Parenting is hard work with no shortage of peculiar movements. There is heavy lifting, twisting, carrying, turning, bending, and many other motions that could go wrong. These motions can also become comfortable exercises. Able-bodied parents, are often too tired to engineer their parenting routines for optimized ergonomics, so why not ask the experts?

2.         Supportive Superheroes

We’ve all heard the cliche phrase “it takes a village to raise a child,” but there’s still a lot of social pressure on parents to not need outside help. Moms in particular, often judge themselves, and feel judged by others, for needing assistance with their parental and familial duties.

Sadly, many loving parents reach unhealthy levels of burn-out before breaking free from the shame and fear of asking for help. In an individualistic culture, we place a great deal of emphasis on independence. But independence does not mean isolation, a lesson parents with disabilities are often forced to learn.

Each person with a disability views needing and accepting help differently, but in general, adults with disabilities have learned the value of collaborative living. While this doesn’t mean they do not struggle with feeling like burdens on society, it does mean they regularly model how to ask for and receive help- lessons the theoretically independent able-bodied parent could certainly benefit from.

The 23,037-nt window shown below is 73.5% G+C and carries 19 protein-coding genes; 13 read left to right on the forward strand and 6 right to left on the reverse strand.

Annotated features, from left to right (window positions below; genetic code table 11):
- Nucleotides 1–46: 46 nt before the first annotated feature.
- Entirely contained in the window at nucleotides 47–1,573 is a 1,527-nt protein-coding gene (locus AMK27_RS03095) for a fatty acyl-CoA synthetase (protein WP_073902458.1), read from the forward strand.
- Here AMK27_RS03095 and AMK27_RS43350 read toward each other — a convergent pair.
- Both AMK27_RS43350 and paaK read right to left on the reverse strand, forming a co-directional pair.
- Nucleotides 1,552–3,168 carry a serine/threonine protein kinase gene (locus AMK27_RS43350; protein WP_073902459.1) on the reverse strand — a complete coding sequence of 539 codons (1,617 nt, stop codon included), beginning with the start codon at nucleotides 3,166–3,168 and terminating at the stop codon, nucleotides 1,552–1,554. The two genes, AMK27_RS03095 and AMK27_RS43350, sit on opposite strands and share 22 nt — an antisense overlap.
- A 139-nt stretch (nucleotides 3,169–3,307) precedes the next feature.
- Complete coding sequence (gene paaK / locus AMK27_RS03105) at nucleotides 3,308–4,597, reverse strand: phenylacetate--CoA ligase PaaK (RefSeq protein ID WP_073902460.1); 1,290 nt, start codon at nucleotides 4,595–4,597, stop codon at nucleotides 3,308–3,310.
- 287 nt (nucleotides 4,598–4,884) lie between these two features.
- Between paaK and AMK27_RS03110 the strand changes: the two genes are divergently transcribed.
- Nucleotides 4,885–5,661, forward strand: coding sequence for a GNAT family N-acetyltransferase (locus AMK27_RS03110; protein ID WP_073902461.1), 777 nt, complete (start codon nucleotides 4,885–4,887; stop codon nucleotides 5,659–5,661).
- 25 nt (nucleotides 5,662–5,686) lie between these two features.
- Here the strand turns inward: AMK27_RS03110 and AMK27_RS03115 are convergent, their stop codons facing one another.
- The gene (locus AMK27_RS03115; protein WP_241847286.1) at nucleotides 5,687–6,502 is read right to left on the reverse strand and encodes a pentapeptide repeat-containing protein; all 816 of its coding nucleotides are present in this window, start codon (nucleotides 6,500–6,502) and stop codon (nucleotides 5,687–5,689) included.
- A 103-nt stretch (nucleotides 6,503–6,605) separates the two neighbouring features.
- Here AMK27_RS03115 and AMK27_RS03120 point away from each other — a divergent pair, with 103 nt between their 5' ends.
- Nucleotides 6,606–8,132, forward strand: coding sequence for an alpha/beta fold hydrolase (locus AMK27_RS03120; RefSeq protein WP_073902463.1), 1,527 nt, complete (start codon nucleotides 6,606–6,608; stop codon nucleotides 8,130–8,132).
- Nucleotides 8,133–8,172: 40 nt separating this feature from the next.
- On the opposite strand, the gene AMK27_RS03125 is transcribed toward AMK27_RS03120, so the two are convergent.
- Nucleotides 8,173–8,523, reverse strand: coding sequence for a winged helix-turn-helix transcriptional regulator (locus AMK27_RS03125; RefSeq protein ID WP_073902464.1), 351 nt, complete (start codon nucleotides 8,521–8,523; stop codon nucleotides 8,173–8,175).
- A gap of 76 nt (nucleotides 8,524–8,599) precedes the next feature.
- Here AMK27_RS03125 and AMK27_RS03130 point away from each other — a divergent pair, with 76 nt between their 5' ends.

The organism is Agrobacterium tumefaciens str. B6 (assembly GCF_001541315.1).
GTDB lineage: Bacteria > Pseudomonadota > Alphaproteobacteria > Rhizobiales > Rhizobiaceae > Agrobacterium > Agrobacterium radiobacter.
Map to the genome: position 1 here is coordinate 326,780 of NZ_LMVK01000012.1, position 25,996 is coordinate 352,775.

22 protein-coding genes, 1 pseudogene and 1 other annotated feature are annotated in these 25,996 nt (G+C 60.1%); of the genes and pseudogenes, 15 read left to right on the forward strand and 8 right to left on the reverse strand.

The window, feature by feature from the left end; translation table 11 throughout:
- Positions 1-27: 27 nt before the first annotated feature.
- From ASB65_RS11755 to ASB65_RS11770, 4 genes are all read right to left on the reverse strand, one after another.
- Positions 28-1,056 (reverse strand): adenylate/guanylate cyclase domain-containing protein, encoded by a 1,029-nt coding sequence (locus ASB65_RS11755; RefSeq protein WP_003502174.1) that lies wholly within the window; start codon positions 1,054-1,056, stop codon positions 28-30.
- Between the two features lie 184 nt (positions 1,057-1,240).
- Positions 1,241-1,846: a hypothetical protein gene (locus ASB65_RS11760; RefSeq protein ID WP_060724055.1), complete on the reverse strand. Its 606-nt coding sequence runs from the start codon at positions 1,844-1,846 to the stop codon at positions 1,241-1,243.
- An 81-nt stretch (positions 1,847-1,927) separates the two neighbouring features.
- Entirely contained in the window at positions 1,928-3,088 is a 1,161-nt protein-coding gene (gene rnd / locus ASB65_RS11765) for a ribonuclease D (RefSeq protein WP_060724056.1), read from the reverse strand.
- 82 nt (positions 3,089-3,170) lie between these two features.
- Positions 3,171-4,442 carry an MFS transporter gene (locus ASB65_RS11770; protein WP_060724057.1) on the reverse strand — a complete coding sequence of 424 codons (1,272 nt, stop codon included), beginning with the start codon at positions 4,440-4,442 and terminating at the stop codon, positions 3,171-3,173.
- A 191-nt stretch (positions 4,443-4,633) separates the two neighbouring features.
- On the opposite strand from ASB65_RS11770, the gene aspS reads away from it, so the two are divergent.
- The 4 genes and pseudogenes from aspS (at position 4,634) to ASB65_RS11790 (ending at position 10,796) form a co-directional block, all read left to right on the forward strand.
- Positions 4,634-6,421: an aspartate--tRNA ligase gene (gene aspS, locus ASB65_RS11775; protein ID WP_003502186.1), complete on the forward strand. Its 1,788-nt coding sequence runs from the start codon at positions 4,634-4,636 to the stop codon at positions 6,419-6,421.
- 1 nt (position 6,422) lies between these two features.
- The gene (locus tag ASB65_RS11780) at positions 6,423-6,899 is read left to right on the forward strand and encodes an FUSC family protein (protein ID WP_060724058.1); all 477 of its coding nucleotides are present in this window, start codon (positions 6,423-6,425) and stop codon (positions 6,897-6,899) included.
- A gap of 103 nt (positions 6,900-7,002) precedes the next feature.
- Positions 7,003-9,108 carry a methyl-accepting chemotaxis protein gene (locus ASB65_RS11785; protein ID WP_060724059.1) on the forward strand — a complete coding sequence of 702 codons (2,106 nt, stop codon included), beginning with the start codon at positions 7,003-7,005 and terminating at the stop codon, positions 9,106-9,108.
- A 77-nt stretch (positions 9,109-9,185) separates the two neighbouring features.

If it’s ok for me to ask for help, why not for you? Aren’t we both human, and don’t all humans need some form of help?

Learn to accept help with the physical tasks of parenting. When the baby chores become overwhelming, and you’ve not slept for days or even months, you must remember to reach out for help. Maybe this simple act will help you teach your child that needing help with daily life, doesn’t disqualify him/her from social acceptance. A child is more valuable than their ability to do work, just like you and I.

3.         The Potential of Limitations

You may recognize some of the advice above from my blog post on the advantages of hiring a blind babysitter. There is, naturally, an overlap between parenting and babysitting skills. What really sets the two occupations apart is the duration and stamina of parenting. It’s a long game, raising a child.

How do we even know what reasonable limitations are? The best answer is “they’re different for everyone.”.

Seek out the experts. Speak with people who are tangibly reminded of their limitations in incontrovertible ways every day. We’re never allowed to forget our limitations, not by our bodies, minds, or communities. Limits are part of the daily calculus, along with time, what’s in the refrigerator, and ratio of sleep to coffee.

Here is a helpful model that adults with disabilities and chronic illnesses often use to help pace themselves and communicate their limits to others. I think it works well for anyone who doesn’t have boundless time and energy.

The Takeaway   

Parenting communities involve a constant two-way stream of hard-won advice and ideas. But parents with disabilities often find themselves relegated to receptacles, treated as if they are qualified only to receive help, never to give it. That is, when they’re not being judged for procreating in the first place.

What other gems of counsel might your parenting community be missing out on?